Saturday, August 19, 2017

Casper-Natrona County International Airport (KCPR) braces for 200 private planes for eclipse

On a typical day, only a handful of private planes land at the Casper-Natrona County International Airport. Only slightly more commercial planes touch down on the runways surrounded by sagebrush and pronghorn.

But between Sunday evening and Monday morning, almost 200 private aircraft with just over 1,000 passengers are set to touch down outside the Oil City.

“That translates into one aircraft landing every two minutes,” said airport manager Glenn Januska.

As of Friday, 167 of those planes were scheduled to land between 5 a.m. and 11 a.m. Monday, less than one hour before the total solar eclipse will pass over Casper.

The Casper airport poses a number of advantages for well-heeled eclipse chasers wondering where to park their private jets. First, it sits in the path of totality, meaning that visitors can land and stay at the airport to view the eclipse. Second, it is one of the only airports its size — and the only one in Wyoming — with a customs officer, allowing international travelers to fly directly into Casper. Third, its past as a World War II military airfield has led to more and larger runways than most small airports.

That last element is important because it requires a lot of room to park the dozens and dozens of private aircraft looking to land for the eclipse.

Once the planes land, the Casper branch of Atlantic Aviation, a national airport logistics company, will oversee parking and accommodations for the visitors. For those planning to stay at the airport, a hospitality tent will be set up just outside the perimeter of the airfield. Food will be provided by local Arrowhead Catering, known for its beef brisket and barbecue.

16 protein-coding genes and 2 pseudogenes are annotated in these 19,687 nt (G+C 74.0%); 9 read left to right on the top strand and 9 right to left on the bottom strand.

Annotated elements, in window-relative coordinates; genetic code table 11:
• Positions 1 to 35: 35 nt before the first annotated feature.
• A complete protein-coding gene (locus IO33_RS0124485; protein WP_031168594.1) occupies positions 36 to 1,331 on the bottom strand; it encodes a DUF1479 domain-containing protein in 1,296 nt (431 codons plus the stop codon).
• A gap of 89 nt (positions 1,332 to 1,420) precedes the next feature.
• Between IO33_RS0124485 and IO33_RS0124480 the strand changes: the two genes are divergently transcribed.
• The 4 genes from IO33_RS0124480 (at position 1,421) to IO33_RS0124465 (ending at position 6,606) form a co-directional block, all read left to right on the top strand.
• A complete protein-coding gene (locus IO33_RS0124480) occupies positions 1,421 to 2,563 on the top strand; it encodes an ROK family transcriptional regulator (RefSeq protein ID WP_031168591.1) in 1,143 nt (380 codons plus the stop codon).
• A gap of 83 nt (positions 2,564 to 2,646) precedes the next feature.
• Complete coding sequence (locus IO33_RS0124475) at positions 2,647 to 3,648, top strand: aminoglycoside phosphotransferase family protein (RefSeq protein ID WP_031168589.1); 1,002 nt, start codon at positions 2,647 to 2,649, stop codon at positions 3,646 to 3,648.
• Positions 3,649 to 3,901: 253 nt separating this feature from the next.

Atlantic has noted on its website that both Casper and the Sun Valley, Idaho, airport are experiencing increased traffic related to the eclipse. The company is used to a crush of aircraft arriving for special events, like boxing fights at the Las Vegas airport, but this is unusual for Casper.

“Casper doesn’t get to host events,” said Atlantic’s Casper general manager Jennifer Sorenson. “It’s a really neat opportunity for our community, and it’s exciting for me.”

The last time a notable number of planes landed at the airport was during the 2012 Sheep Herder Hill Fire on Casper Mountain. Many of those were carrying emergency personnel.

Sorenson said Atlantic started preparing for the eclipse about 18 months ago. Reservation requests picked up in August — of last year. They’ve only increased within the last few months.

Most people who have contacted Sorenson about landing in Casper for the eclipse had already made up their minds that central Wyoming was where they wanted to be for the celestial event.

“They were headstrong on coming to Casper,” Sorenson said.

Atlantic can’t disclose much more information about their customers, like where they are arriving from, though Sorenson said that aircraft would be coming from around the world and both coasts.

Casper Customs and Border Protection officer Dale Leatham confirmed in March that people from 19 different countries had inquired about landing in Natrona County for the eclipse.

Januska and Sorenson said that the airport is ready for the influx of arrivals. While the number of planes coming in will be much higher than normal — air traffic control will begin communicating with the planes in Denver, well before they arrive in Casper — but that won’t require any drastic changes.

“Our duties for the airport have not changed too much,” Januska said.

Sorenson said that Atlantic had sent in more staff to handle the eclipse, doubling the standard crew to about 30 workers. The team will show up very early on Monday morning, she said, prior to when planes start arriving at 5 a.m.

“We’ll just start parking them as they come off the runway and we’ll have a very fluid and safe operation,” Sorenson said.

Air traffic will be halted for a period just before and after the eclipse to avoid any distractions or safety hazards during the event.

Januska said that he’s already fielded calls from members of the public asking whether they can view the eclipse from the airport themselves or simply come out to view all the planes landing.

“As people have heard about the number of airplanes I’ve also had people ask, ‘Can I just come out to watch the eclipse and the airplanes?’” he said. “And it’s like, of course!”

Original article can be found here ➤

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